Belize is a happy place.
The people are nice, the landscape is gorgeous, the food is tasty. The water is warm, the beach is clean and the seafood is delicious. When our party of six traveled to see the mayan ruins, the ceremonial caves and the piles of conch shells on the sea floor, we saw (and heard!) Howler Monkeys, manatees, iguanas, sharks and crocodiles. We experienced true pitch black in the caves, adventurous 4-wheel driving on the “roads” and tasted Belikin Beer. Deserving of the saying oft said on our trip, it was unBelizeable.
Our adventure started at the Frances Ford Coppola Blancaneaux Lodge in the mountains near Guatamala. We walked, swam, canoed, hiked and biked to our hearts content, then slept with fresh mountain air and the sounds of the raging river soothing us to sleep.
From the mountains, we traveled across the Hummingbird Highway, making a pit-stop to pick up a supply of our new favorite salsa, Marie Sharps, from the factory before landing at our beachfront destination, Turtle Inn.
It was at Turtle Inn that we met Martin.
Martin had been born 43 years prior at the Munich Olympics where his Dad was competing as a pentathlete for Holland. When we met Martin’s Dad, who told us of his son born at the Olympic Village amidst other lively conversations and stories, we understood where Martin got his affable charm and European bad-boy good looks. Martin’s role as the General Manager of our Belizian beach hotel suited him perfectly. You couldn’t cast his character in our fantasy vacation any more perfectly.
The night we arrived to Turtle Inn was New Years Eve. Martin showed up looking ever-so-dapper in his boy-cut jacket that oozed wealthy elegance, pouring champagne for everyone and enjoying his role as host. Our oceanfront table was lively and celebratory, especially once Martin showed up with Thai Candles for each of us to light sending off our wishes for the new year into the night sky. His excitement was infectious and joy was evident in his face. Martin was someone who enjoyed life and seemed to find Belize a perfect place to enact that enjoyment.
I mean, where else on earth is there a shellphone in each room, connecting you to the front desk? Yes, a shellphone. An actual huge conch shell mounted on a platform that you talk into after pushing a button for service. Or silent movies playing in the dining room complete with bags of buttery popcorn as appetizers. Or stacks of board games to play at the huge palapa by the beach, which also serves as the bar. Or hammocks lining the beach, strung between the same palm trees where the staff shimmy up to get coconuts for your bar drinks. Or lobsters as large as small dogs. Belize is fantasy at its finest.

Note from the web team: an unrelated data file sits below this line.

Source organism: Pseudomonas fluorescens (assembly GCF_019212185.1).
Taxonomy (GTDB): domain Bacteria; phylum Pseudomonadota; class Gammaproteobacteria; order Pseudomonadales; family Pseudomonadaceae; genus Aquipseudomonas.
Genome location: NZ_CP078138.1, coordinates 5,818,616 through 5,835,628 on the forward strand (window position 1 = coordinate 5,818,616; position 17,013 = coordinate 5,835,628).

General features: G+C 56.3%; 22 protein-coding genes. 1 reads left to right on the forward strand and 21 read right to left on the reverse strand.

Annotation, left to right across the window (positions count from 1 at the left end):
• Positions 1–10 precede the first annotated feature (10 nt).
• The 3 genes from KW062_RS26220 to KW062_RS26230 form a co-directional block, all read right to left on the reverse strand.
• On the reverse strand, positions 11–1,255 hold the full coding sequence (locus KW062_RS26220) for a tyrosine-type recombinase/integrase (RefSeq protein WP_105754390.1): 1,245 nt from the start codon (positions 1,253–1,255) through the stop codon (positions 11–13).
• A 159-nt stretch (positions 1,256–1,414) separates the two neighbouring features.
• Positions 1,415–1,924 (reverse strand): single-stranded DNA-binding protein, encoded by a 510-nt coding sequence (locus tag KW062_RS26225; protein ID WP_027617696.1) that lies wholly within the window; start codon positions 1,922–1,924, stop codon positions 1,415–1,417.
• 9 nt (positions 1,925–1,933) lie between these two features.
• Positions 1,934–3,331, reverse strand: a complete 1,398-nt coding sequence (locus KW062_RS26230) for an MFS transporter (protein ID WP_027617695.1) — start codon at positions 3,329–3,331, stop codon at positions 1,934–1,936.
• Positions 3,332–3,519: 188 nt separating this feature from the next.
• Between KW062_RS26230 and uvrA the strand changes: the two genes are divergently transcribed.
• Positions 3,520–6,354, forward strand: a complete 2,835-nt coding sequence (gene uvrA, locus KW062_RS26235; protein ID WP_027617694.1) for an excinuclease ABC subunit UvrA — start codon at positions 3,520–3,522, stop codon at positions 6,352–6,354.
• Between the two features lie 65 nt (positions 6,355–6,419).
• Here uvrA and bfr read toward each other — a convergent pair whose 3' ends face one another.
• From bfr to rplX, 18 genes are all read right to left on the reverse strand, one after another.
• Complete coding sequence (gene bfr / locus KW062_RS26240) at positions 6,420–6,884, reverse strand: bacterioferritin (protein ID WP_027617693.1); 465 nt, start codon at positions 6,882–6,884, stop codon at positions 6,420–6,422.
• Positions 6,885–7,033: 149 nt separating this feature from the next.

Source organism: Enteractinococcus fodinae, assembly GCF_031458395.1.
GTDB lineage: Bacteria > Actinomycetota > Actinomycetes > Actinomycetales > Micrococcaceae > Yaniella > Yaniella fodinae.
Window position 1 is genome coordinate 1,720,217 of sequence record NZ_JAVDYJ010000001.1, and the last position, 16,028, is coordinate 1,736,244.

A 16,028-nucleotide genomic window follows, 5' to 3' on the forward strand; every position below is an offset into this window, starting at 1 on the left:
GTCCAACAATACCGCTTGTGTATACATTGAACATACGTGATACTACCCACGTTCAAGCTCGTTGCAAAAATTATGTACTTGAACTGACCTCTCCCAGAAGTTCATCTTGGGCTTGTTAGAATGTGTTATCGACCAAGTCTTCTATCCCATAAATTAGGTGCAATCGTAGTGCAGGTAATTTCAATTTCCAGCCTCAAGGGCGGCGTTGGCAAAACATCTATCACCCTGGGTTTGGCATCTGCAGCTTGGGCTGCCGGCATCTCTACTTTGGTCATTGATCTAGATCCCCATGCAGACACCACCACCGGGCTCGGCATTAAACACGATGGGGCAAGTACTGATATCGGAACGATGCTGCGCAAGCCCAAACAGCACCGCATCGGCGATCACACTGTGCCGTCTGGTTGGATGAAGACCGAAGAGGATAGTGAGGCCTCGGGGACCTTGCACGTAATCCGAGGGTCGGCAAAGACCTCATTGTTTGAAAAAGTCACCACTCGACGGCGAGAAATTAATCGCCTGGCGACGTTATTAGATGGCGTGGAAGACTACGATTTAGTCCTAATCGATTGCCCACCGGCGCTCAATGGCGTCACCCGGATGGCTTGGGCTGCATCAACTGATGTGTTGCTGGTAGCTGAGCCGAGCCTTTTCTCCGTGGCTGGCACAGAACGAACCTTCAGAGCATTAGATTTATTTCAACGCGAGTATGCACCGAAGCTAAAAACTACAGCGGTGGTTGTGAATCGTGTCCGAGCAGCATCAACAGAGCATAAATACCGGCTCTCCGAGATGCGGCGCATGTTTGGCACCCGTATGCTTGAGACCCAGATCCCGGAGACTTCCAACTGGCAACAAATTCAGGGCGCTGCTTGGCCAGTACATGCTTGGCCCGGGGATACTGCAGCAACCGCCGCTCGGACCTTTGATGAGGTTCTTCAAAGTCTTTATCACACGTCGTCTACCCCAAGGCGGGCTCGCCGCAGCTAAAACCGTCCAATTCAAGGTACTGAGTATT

When leaving paradise at the end of our stay, Martin was there to say goodbye and wish us safe travels. I took the opportunity and grabbed it with both hands. I expressed my thanks, smiled my warmest appreciation, looked him in the eyes and asked, “Do you think I could get a couple of recipes from the chef.”
Martin took the information and said he would try. Having come across a few smooth-talking playboys like Martin in my days, expectation was low that I would ever receive my requested recipes. Those debonair types usually forget you the minute you leave their sight, focusing their wily charm on the next victim. But I was wrong about Martin.
Much to my surprise, I received an email just days later, with the recipes I had requested. There was no chef name to credit. Not even a restaurant or hotel name on the email. Just a list of ingredients and short instructions. All the better. Some things are just better left unsaid.
“Fantasy is a necessary ingredient in living.” – Dr. Seuss
Martin’s UnBelizeable Salsa de Cilantro
1 T vegetable oil
1/2 onion, roughly chopped
2 cloves garlic, peeled and left whole
4 cups lightly packed cilantro (1 large bunch)
2 cups water
1/4 cup heavy cream
1/2 tsp salt
1/4 tsp pepper
1/8 tsp red pepper flakes (optional)
Serve with grilled fish
Add oil to large heated pan and sauté onions about 3 minutes or until soft. Add garlic and cilantro and stir until cilantro is completely wilted. Add water, cream, salt, pepper and red pepper flakes to pan and simmer for 5-7 minutes. Remove from heat and let sit 5 minutes then puree in blender. The sauce is very thin and light so can be served in a large pour over mild grilled fish. For a how-to on grilling fish, go to Fisherboy’s Fresh Fish.
Note: This recipe was adapted from a dish served at the Blancaneaux Lodge in Belize.